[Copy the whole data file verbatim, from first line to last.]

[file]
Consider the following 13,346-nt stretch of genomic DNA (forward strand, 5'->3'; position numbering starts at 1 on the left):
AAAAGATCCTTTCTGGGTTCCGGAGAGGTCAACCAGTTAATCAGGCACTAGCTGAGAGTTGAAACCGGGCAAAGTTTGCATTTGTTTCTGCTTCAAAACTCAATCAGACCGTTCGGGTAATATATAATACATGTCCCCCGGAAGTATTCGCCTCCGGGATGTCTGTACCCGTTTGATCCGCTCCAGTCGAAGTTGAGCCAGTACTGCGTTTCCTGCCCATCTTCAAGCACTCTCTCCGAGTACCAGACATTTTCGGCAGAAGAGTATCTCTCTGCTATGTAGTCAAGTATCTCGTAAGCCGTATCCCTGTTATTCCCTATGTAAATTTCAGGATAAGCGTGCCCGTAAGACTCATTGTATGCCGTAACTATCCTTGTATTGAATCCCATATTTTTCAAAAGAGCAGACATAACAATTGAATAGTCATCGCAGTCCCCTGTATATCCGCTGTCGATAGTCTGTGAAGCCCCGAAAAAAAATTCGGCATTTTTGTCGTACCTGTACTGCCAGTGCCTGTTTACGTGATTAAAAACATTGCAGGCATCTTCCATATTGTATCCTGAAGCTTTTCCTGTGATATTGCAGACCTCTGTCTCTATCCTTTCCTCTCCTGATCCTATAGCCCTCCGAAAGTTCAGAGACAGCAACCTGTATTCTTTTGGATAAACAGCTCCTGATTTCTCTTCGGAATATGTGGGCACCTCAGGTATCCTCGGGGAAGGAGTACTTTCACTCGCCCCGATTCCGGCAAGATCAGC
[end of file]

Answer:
Consider the following 13,346-nt stretch of genomic DNA (forward strand, 5'->3'; position numbering starts at 1 on the left):
AAAAGATCCTTTCTGGGTTCCGGAGAGGTCAACCAGTTAATCAGGCACTAGCTGAGAGTTGAAACCGGGCAAAGTTTGCATTTGTTTCTGCTTCAAAACTCAATCAGACCGTTCGGGTAATATATAATACATGTCCCCCGGAAGTATTCGCCTCCGGGATGTCTGTACCCGTTTGATCCGCTCCAGTCGAAGTTGAGCCAGTACTGCGTTTCCTGCCCATCTTCAAGCACTCTCTCCGAGTACCAGACATTTTCGGCAGAAGAGTATCTCTCTGCTATGTAGTCAAGTATCTCGTAAGCCGTATCCCTGTTATTCCCTATGTAAATTTCAGGATAAGCGTGCCCGTAAGACTCATTGTATGCCGTAACTATCCTTGTATTGAATCCCATATTTTTCAAAAGAGCAGACATAACAATTGAATAGTCATCGCAGTCCCCTGTATATCCGCTGTCGATAGTCTGTGAAGCCCCGAAAAAAAATTCGGCATTTTTGTCGTACCTGTACTGCCAGTGCCTGTTTACGTGATTAAAAACATTGCAGGCATCTTCCATATTGTATCCTGAAGCTTTTCCTGTGATATTGCAGACCTCTGTCTCTATCCTTTCCTCTCCTGATCCTATAGCCCTCCGAAAGTTCAGAGACAGCAACCTGTATTCTTTTGGATAAACAGCTCCTGATTTCTCTTCGGAATATGTGGGCACCTCAGGTATCCTCGGGGAAGGAGTACTTTCACTCGCCCCGATTCCGGCAAGATCAGC